• Love this variant of making almond milk. With one caveat: using the soup cycle 3x for the Blendtec makes the almond pulp so small that a lot of it gets through my nut-milk bag! Otherwise, it’s almost identical to what I do, except I just use 1 cup of almonds and four cups of water and then just blend on one whole juice cycle.

      About the almond pulp… the Nutribullet can’t blend better than the Blendtec or Vitamix. So if people using the Nutribullet aren’t straining the almond pulp, it’s because they don’t mind it.

      There are a lot of good blenders now… it’s almost hard to keep up with them.

      But what’s also great about this recipe is that so many people think that the Blendtec is purely for smoothies… not sure where this idea comes from.

      • Blenderdude

        Joe, thanks for sharing your experience. Using your own ratio of almonds to water is perfectly fine. I like my “pulp” as fine as possible, but I don’t mind it entirely so I never strain my almond milk. I also agree with you that the Blendtec is extremely diverse in its capabilities.

  9. Awesome milk, just had some. I’m looking at my Blendtec in a whole new light after watching your videos and reading these recipes, thank you.

    • Blenderdude

      Collin, I’m glad you like the recipe. Enjoy your Blendtec!

  10. First I would like to say thank you, your info and recipes are why I love my Blendtec so very much. My question is, after I strain the almond milk, is the thick almond product left in the bag of any nutritional value? If so, what types of ways can it be used?

    • Blenderdude

      Paula, thanks for your kind words. The almond “pulp” that is left over is high in protein. You will see several recipes on the internet that take advantage of it, including these ideas from Choosing Raw, one of my favorite blogs. Let me know if you discover any favorites of your own.

      Almond Pulp Recipes

  11. Why do the nuts have to be soaked for so long?

    • Blenderdude

      Angelica, soaking the almonds does a few things. First, it makes them softer and easier to blend, leaving less residue that many people prefer to strain out of their milk. Also, water breaks down the natural enzyme-inhibitors found in almonds. This aids in digestion and minerals in the almonds are more easily absorbed by our bodies. And, if you are using raw almonds, soaking “sprouts” them which makes them sweeter and more nutritious due to the releasing of certain enzymes made available by the almond only when it has been sprouted.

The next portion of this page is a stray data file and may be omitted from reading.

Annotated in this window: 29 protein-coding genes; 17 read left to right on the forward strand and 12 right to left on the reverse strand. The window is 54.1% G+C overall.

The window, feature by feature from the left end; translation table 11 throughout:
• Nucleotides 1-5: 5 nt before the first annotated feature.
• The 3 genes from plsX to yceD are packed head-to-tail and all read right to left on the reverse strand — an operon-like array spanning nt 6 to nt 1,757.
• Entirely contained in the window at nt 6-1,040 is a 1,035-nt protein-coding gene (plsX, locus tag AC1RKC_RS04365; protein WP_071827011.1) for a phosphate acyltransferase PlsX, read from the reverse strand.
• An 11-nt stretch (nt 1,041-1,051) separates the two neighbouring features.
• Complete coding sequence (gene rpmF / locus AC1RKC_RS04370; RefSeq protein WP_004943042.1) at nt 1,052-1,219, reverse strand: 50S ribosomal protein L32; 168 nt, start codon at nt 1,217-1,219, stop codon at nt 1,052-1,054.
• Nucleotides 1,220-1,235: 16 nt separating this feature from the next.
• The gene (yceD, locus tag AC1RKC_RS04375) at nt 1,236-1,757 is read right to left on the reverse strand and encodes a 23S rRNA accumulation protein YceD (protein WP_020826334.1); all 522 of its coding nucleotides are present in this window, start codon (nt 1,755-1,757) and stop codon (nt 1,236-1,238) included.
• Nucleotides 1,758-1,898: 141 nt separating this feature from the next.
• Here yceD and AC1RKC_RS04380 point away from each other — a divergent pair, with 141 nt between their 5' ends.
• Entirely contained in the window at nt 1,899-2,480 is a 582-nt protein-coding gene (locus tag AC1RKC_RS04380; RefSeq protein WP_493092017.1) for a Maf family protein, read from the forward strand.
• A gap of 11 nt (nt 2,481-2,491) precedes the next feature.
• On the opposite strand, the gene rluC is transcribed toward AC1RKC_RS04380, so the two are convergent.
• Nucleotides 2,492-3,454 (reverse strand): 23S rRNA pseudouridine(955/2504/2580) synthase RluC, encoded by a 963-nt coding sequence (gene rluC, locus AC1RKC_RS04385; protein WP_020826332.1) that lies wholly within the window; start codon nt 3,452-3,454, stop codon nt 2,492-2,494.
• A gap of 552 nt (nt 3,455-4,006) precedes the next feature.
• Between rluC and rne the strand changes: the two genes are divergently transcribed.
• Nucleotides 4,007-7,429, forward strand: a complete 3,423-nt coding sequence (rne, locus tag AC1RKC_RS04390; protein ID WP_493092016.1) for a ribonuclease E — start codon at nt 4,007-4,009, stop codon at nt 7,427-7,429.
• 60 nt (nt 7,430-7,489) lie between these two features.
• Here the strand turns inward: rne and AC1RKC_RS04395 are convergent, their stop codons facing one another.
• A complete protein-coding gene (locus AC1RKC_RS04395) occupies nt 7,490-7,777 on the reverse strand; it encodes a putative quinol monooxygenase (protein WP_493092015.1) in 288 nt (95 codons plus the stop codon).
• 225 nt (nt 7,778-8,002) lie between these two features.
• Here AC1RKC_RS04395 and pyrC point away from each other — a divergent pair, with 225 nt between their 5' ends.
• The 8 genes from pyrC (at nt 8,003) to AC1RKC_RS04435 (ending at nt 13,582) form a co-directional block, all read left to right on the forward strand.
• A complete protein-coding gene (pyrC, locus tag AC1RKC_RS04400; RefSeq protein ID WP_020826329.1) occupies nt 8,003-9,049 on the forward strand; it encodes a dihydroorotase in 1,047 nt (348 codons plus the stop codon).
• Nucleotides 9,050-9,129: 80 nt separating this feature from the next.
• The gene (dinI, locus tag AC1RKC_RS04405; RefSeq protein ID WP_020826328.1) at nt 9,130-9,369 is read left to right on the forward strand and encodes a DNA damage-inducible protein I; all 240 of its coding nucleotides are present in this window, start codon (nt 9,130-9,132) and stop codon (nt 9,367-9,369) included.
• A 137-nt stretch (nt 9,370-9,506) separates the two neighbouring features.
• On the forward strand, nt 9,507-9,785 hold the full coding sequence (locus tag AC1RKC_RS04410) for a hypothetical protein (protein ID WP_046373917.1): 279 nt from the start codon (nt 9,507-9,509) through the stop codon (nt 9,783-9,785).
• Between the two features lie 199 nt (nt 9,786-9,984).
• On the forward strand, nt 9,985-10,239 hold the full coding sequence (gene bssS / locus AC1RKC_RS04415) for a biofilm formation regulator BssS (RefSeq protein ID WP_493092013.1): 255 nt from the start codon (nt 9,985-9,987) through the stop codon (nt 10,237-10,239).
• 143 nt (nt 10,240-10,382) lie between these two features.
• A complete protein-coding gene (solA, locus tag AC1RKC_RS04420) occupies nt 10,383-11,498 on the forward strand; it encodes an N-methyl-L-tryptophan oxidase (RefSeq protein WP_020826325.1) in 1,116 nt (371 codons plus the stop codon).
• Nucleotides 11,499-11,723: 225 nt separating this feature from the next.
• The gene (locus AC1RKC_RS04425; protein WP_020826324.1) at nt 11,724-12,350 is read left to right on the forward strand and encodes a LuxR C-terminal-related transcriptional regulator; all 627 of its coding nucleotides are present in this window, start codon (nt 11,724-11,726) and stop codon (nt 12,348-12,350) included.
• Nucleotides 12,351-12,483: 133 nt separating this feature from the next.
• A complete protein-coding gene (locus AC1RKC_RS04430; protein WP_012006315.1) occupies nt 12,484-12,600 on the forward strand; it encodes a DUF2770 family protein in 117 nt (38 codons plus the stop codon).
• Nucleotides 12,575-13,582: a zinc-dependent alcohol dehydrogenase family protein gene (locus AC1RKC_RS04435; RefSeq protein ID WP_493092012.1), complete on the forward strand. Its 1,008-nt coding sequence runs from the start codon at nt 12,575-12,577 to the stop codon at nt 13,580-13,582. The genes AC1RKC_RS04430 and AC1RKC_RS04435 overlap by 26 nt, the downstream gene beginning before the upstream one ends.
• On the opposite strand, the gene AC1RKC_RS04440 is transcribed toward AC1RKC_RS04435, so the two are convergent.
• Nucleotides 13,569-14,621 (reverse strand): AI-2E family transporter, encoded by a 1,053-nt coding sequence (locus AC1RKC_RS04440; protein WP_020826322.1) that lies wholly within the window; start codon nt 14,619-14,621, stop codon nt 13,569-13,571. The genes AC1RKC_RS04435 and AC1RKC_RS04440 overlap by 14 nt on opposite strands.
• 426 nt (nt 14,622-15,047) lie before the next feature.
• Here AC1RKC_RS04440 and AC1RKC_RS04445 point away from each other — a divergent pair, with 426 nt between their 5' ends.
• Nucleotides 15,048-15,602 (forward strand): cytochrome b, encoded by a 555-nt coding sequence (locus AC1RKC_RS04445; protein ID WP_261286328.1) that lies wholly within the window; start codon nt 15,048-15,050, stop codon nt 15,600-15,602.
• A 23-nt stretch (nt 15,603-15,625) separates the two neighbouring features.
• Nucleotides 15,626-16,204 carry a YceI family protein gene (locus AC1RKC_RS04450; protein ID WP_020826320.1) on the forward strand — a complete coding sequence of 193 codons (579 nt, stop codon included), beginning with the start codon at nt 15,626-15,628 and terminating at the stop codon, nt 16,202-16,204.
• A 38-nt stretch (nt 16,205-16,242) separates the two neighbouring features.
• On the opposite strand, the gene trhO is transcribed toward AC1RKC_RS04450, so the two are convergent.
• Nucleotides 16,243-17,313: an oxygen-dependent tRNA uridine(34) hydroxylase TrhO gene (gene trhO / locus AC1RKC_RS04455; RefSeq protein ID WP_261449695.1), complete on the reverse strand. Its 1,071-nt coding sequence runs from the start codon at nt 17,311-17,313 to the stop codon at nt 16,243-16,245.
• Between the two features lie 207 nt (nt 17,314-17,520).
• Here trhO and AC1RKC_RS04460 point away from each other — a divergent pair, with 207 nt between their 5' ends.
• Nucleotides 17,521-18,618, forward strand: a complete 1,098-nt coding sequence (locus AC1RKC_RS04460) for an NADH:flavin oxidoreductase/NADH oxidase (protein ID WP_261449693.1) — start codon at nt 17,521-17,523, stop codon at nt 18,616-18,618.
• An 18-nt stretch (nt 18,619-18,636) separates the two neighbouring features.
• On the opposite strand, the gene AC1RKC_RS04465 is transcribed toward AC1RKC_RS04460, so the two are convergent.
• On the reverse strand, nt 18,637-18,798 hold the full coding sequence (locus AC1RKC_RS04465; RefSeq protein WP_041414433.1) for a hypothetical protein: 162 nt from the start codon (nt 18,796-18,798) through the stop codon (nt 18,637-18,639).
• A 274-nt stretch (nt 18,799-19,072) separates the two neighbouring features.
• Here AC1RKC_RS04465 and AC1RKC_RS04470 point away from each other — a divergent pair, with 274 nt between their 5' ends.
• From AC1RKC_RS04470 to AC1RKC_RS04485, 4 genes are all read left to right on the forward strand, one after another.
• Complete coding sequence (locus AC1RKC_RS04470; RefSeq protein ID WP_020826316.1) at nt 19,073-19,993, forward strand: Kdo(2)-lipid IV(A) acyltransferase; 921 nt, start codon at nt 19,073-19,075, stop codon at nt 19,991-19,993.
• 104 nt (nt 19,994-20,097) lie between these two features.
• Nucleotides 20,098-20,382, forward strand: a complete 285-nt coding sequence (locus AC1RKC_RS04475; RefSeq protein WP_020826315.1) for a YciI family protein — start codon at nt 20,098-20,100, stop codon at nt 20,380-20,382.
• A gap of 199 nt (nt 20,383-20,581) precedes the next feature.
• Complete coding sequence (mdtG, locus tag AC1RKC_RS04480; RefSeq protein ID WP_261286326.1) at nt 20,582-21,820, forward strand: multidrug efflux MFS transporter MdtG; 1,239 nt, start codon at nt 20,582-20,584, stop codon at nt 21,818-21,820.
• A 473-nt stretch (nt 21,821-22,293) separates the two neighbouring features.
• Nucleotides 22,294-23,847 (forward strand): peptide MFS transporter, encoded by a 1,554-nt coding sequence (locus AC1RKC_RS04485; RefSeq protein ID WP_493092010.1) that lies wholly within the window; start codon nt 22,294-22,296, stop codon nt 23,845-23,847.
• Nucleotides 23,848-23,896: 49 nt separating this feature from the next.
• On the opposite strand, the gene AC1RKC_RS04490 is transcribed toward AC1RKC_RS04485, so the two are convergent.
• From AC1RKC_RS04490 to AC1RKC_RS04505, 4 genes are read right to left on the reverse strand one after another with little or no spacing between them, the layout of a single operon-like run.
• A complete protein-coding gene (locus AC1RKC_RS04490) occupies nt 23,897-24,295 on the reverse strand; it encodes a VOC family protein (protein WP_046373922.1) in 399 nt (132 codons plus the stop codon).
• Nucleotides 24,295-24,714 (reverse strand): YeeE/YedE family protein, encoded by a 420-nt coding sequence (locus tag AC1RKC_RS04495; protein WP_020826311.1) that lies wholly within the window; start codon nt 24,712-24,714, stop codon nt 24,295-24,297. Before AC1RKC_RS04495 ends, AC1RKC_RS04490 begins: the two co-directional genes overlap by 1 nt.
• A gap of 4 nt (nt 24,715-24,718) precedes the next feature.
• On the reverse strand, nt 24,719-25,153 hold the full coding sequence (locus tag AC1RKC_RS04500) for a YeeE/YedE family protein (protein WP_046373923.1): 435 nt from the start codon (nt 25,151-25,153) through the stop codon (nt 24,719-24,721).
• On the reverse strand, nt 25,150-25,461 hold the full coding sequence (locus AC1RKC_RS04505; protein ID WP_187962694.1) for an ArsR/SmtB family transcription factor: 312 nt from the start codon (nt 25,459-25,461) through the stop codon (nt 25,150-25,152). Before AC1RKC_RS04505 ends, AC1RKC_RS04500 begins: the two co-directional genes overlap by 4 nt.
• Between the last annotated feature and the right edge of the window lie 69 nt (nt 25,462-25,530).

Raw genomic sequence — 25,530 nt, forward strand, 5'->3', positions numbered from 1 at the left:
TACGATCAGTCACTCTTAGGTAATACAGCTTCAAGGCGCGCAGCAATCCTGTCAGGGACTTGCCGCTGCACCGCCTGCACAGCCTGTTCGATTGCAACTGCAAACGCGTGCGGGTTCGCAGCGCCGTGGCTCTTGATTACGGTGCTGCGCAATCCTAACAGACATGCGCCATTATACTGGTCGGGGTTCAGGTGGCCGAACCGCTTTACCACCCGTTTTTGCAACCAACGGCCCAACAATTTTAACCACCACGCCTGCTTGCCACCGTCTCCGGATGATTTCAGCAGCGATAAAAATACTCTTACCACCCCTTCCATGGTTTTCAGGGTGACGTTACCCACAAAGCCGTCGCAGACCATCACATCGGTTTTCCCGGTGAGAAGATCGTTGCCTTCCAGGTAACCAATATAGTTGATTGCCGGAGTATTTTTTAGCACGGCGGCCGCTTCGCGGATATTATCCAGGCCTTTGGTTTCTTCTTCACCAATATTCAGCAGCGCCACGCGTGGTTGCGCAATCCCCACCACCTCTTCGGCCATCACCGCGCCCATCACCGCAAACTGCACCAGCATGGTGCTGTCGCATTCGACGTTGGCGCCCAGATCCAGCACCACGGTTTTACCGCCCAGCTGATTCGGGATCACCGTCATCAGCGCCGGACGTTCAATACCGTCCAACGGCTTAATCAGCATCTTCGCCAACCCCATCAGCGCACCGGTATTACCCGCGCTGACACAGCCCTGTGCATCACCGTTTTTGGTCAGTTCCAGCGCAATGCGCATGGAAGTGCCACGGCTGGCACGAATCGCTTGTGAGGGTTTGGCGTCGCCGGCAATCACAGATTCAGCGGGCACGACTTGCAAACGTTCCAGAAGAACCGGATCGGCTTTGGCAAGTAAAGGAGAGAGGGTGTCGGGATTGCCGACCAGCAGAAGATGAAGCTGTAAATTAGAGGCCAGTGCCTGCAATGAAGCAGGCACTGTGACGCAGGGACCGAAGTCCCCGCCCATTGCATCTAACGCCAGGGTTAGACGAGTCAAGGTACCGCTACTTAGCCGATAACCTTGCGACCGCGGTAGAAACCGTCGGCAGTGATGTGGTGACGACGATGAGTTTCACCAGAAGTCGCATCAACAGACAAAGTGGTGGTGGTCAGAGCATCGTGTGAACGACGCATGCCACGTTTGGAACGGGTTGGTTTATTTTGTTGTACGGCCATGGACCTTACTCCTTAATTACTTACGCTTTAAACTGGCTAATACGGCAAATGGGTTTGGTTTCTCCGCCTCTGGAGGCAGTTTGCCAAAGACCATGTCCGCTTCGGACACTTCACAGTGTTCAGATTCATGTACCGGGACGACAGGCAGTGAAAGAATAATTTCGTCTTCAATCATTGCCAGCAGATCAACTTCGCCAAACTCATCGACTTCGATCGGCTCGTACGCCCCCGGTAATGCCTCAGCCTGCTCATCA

12. Looks great! Can I substitute Dates for the Agave? I have been reading that Agave, while low in the glycemic scale, is still not good for you as it is a high fructose syrup like corn syrup, and it is a highly processed food. Dates are not nearly as processed and still low glycemic.

    • Blenderdude

      Larry, you can absolutely substitute dates for the agave nectar. I recommend about 3 of them per recipe but, of course, how many you use is completely up to you. There is a lot of conflicting information out there on agave nectar. What’s important to know is that they are not all “processed” similarly, and the ways in which they are processed goes a long way to determining what kind of benefits it might provide. Like dates or any other sweeteners, use in moderation is key. You might find this article I wrote on agave nectar worthwhile: https://blenderdude.com/articles/agave-nectar/

  13. Great site! Just wondering… I noticed that when I buy Almond milk, one of the listed ingredients is calcium. Have you ever tried adding anything to your milk?


    • Blenderdude

      Kelly, thanks for your question. I have never added vitamins or nutrients intentionally to my milk recipes, but I know that almonds are naturally a great source of calcium. By making almond milk yourself, you should get close to if not the same nutritional content as what you get from store-bought. Unless you read “calcium added” or something similar on the label, I would assume that the calcium content is from the almonds, themselves.